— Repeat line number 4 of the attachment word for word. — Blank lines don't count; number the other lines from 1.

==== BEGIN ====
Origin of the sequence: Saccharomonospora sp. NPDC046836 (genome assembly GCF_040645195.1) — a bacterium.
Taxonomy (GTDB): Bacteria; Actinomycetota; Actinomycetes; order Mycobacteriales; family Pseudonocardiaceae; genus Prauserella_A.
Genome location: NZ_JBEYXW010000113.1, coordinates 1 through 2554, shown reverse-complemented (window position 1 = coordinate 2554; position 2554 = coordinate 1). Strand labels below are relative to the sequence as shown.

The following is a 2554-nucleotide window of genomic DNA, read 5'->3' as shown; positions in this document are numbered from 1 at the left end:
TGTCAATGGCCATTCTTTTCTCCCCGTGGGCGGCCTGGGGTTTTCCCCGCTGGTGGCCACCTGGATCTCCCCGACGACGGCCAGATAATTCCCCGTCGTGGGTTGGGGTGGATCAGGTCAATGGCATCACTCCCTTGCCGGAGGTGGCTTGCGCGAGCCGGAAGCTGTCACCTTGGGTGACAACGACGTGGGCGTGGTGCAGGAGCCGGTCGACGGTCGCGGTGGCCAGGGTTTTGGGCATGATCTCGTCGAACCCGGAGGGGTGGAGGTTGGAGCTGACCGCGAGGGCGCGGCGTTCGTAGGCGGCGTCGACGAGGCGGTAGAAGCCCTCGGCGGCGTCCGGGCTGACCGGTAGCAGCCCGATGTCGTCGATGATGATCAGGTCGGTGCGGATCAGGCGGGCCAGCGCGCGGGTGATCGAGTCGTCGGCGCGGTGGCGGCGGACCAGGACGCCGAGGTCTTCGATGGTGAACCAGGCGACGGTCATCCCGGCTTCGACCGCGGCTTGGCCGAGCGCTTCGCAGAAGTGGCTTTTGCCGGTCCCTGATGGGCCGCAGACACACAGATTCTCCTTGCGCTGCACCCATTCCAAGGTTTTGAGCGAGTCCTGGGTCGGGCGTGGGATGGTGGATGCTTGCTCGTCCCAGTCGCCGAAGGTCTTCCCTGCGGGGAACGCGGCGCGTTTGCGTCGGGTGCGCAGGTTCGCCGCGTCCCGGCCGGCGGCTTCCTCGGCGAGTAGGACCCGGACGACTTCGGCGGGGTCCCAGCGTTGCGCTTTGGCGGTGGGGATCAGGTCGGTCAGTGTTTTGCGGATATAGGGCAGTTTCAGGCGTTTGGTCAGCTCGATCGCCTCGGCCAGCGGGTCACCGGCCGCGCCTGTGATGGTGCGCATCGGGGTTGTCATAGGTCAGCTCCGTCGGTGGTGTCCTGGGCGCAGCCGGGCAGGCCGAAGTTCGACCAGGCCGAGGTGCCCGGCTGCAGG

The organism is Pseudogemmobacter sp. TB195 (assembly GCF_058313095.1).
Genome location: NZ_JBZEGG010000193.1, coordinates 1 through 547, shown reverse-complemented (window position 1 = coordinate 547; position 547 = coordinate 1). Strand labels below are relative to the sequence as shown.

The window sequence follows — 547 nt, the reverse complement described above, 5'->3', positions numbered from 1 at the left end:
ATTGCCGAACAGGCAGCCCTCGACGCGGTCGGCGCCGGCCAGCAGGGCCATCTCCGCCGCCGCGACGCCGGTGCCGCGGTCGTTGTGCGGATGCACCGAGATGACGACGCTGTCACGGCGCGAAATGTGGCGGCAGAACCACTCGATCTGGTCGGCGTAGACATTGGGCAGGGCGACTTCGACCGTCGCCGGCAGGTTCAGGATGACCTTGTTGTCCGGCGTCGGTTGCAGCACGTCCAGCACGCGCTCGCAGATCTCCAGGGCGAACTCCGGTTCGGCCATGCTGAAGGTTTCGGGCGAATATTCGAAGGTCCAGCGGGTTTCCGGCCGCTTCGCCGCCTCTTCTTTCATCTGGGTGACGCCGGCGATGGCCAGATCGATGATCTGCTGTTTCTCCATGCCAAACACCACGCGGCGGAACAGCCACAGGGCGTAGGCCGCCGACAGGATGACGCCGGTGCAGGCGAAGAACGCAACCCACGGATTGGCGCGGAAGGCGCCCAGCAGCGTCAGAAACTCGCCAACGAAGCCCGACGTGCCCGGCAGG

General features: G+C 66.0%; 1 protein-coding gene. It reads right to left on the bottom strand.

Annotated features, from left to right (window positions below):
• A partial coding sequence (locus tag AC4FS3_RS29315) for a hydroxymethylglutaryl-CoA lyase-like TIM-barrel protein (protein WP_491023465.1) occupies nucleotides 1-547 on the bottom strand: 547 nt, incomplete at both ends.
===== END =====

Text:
The following is a 2554-nucleotide window of genomic DNA, read 5'->3' as shown; positions in this document are numbered from 1 at the left end: